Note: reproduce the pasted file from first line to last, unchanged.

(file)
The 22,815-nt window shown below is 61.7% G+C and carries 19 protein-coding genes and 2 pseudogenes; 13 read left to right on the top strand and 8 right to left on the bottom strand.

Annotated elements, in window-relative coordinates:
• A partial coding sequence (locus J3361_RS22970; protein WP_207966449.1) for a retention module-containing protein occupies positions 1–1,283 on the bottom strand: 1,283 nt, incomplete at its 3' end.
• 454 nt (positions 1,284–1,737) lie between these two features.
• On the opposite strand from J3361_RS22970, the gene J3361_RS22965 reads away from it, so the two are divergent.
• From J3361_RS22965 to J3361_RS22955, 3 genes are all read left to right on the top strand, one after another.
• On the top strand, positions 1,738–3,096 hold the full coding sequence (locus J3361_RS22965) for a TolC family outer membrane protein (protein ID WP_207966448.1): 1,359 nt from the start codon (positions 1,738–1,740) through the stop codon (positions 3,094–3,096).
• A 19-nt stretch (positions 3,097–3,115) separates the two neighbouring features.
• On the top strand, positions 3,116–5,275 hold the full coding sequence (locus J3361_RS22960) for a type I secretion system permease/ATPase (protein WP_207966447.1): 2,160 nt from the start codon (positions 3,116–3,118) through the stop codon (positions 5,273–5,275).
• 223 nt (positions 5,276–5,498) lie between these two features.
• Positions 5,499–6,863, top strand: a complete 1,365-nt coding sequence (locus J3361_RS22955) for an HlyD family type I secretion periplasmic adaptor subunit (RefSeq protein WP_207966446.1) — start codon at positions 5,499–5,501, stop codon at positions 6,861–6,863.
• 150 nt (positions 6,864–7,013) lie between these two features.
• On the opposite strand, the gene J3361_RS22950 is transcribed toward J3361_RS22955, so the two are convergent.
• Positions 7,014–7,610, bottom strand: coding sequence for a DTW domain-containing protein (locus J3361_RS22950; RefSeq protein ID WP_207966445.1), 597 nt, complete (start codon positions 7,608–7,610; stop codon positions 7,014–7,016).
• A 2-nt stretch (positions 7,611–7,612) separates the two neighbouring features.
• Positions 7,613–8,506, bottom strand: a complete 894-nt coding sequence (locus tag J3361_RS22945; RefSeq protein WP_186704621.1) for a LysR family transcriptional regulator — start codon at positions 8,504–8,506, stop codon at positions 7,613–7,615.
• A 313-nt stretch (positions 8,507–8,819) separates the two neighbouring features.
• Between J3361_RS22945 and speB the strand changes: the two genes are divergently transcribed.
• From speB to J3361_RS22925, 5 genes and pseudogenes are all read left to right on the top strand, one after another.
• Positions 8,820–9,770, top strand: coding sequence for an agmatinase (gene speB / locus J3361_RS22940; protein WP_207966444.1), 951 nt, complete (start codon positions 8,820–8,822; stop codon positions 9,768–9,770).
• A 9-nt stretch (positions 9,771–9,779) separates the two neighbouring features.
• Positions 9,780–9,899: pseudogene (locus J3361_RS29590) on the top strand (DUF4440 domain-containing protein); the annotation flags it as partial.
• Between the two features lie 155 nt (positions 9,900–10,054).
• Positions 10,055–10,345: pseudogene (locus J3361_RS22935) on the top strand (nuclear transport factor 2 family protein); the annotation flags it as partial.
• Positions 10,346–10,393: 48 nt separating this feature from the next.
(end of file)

The 22,815-nt window shown below is 61.7% G+C and carries 19 protein-coding genes and 2 pseudogenes; 13 read left to right on the top strand and 8 right to left on the bottom strand.

Annotated elements, in window-relative coordinates:
• A partial coding sequence (locus J3361_RS22970; protein WP_207966449.1) for a retention module-containing protein occupies positions 1–1,283 on the bottom strand: 1,283 nt, incomplete at its 3' end.
• 454 nt (positions 1,284–1,737) lie between these two features.
• On the opposite strand from J3361_RS22970, the gene J3361_RS22965 reads away from it, so the two are divergent.
• From J3361_RS22965 to J3361_RS22955, 3 genes are all read left to right on the top strand, one after another.
• On the top strand, positions 1,738–3,096 hold the full coding sequence (locus J3361_RS22965) for a TolC family outer membrane protein (protein ID WP_207966448.1): 1,359 nt from the start codon (positions 1,738–1,740) through the stop codon (positions 3,094–3,096).
• A 19-nt stretch (positions 3,097–3,115) separates the two neighbouring features.
• On the top strand, positions 3,116–5,275 hold the full coding sequence (locus J3361_RS22960) for a type I secretion system permease/ATPase (protein WP_207966447.1): 2,160 nt from the start codon (positions 3,116–3,118) through the stop codon (positions 5,273–5,275).
• 223 nt (positions 5,276–5,498) lie between these two features.
• Positions 5,499–6,863, top strand: a complete 1,365-nt coding sequence (locus J3361_RS22955) for an HlyD family type I secretion periplasmic adaptor subunit (RefSeq protein WP_207966446.1) — start codon at positions 5,499–5,501, stop codon at positions 6,861–6,863.
• 150 nt (positions 6,864–7,013) lie between these two features.
• On the opposite strand, the gene J3361_RS22950 is transcribed toward J3361_RS22955, so the two are convergent.
• Positions 7,014–7,610, bottom strand: coding sequence for a DTW domain-containing protein (locus J3361_RS22950; RefSeq protein ID WP_207966445.1), 597 nt, complete (start codon positions 7,608–7,610; stop codon positions 7,014–7,016).
• A 2-nt stretch (positions 7,611–7,612) separates the two neighbouring features.
• Positions 7,613–8,506, bottom strand: a complete 894-nt coding sequence (locus tag J3361_RS22945; RefSeq protein WP_186704621.1) for a LysR family transcriptional regulator — start codon at positions 8,504–8,506, stop codon at positions 7,613–7,615.
• A 313-nt stretch (positions 8,507–8,819) separates the two neighbouring features.
• Between J3361_RS22945 and speB the strand changes: the two genes are divergently transcribed.
• From speB to J3361_RS22925, 5 genes and pseudogenes are all read left to right on the top strand, one after another.
• Positions 8,820–9,770, top strand: coding sequence for an agmatinase (gene speB / locus J3361_RS22940; protein WP_207966444.1), 951 nt, complete (start codon positions 8,820–8,822; stop codon positions 9,768–9,770).
• A 9-nt stretch (positions 9,771–9,779) separates the two neighbouring features.
• Positions 9,780–9,899: pseudogene (locus J3361_RS29590) on the top strand (DUF4440 domain-containing protein); the annotation flags it as partial.
• Between the two features lie 155 nt (positions 9,900–10,054).
• Positions 10,055–10,345: pseudogene (locus J3361_RS22935) on the top strand (nuclear transport factor 2 family protein); the annotation flags it as partial.
• Positions 10,346–10,393: 48 nt separating this feature from the next.